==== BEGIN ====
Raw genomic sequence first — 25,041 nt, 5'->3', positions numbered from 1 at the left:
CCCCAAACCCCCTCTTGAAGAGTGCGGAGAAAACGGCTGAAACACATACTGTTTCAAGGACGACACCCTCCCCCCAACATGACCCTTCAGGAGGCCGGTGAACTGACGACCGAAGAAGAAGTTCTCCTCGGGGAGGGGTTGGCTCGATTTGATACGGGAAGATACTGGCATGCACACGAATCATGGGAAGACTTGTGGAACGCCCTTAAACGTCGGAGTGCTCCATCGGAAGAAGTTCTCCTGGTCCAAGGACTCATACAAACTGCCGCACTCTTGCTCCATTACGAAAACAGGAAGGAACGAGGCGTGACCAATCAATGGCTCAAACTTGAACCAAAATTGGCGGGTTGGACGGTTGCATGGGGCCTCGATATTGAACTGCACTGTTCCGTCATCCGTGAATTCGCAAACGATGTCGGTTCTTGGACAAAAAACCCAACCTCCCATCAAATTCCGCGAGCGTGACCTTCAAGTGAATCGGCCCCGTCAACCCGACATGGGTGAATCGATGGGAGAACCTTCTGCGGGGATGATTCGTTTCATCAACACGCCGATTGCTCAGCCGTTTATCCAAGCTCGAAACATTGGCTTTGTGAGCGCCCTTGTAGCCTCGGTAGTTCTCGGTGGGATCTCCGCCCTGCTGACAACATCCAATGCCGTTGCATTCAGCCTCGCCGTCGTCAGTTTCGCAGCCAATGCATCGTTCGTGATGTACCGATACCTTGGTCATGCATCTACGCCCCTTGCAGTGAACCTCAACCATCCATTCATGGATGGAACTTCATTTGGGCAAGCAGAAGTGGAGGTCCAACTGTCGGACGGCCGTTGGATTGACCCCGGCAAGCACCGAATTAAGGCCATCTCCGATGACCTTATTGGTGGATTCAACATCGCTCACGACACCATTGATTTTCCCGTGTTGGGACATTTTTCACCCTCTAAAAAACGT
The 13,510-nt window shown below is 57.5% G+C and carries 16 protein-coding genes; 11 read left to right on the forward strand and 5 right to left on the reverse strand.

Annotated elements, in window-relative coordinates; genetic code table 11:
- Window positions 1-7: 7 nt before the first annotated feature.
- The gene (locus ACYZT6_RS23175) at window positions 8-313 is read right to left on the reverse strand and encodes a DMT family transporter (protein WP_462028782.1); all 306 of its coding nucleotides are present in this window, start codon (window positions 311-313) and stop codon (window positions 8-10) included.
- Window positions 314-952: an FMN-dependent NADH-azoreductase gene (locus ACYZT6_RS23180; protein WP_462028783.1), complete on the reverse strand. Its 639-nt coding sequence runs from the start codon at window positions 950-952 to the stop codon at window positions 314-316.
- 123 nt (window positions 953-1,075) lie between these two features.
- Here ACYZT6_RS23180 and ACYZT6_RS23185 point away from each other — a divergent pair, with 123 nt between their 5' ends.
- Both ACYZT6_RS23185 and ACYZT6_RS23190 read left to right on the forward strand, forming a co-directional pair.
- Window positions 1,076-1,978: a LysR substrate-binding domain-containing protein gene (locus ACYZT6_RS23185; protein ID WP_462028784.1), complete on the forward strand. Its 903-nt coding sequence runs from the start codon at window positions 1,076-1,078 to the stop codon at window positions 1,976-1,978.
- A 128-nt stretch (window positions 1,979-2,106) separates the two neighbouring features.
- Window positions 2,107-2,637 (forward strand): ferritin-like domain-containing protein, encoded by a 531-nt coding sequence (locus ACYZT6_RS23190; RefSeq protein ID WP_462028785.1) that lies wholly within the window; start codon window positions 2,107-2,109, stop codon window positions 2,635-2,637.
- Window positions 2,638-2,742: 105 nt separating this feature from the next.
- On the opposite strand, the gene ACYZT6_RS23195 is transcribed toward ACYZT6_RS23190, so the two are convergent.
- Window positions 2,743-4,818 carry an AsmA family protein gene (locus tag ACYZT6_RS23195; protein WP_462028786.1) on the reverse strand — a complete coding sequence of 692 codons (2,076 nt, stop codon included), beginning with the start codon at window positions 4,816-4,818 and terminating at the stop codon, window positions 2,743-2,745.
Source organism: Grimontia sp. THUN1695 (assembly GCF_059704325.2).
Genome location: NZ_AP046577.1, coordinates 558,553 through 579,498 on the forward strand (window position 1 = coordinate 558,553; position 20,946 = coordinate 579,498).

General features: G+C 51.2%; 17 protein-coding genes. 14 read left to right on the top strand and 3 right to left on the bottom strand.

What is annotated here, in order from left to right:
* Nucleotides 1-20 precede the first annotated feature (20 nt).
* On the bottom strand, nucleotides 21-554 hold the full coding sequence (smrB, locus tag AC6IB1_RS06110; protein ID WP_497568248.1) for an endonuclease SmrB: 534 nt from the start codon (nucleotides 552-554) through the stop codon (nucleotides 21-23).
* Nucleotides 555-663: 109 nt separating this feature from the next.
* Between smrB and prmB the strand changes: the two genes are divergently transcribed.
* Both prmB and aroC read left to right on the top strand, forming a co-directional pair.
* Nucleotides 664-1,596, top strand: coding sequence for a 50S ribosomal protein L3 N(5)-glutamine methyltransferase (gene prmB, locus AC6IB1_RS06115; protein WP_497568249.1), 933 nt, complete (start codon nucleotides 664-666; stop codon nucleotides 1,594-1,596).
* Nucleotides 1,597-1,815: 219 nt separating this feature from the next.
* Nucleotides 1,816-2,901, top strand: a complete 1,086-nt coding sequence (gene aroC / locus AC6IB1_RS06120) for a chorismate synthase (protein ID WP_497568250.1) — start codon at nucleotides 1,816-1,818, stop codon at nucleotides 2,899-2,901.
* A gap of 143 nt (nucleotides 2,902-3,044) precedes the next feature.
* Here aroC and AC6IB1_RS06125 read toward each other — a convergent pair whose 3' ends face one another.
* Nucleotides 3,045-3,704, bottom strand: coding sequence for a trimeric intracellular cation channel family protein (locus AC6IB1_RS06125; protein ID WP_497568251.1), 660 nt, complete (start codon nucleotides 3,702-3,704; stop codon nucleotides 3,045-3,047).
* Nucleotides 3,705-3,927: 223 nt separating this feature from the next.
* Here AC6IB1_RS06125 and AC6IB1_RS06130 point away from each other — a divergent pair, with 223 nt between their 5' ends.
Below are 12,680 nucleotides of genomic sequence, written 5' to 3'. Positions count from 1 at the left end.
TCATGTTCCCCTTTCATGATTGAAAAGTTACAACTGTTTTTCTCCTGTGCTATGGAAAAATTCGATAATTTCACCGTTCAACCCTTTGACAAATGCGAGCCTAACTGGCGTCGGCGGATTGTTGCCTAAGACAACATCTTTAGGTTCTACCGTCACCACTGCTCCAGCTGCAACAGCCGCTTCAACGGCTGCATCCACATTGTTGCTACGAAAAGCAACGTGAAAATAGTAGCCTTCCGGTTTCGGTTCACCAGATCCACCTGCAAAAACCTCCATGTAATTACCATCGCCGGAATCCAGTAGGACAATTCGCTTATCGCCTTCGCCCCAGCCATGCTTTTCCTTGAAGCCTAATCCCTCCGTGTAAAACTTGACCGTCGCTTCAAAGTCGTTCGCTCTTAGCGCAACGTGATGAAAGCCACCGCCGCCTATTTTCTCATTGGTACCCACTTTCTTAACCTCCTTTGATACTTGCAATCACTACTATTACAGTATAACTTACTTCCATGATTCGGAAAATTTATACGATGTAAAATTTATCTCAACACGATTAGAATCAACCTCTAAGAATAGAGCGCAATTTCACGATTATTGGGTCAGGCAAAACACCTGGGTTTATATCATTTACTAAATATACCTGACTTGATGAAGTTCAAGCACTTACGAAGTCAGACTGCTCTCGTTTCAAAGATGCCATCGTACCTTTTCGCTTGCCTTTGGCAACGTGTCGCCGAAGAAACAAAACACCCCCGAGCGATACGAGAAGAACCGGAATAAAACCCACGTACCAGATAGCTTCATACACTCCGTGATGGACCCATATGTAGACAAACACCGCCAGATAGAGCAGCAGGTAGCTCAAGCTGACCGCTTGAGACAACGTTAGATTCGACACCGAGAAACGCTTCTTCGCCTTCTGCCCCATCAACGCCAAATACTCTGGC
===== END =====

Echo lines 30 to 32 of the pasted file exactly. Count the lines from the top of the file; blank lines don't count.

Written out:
* Here aroC and AC6IB1_RS06125 read toward each other — a convergent pair whose 3' ends face one another.
* Nucleotides 3,045-3,704, bottom strand: coding sequence for a trimeric intracellular cation channel family protein (locus AC6IB1_RS06125; protein ID WP_497568251.1), 660 nt, complete (start codon nucleotides 3,702-3,704; stop codon nucleotides 3,045-3,047).
* Nucleotides 3,705-3,927: 223 nt separating this feature from the next.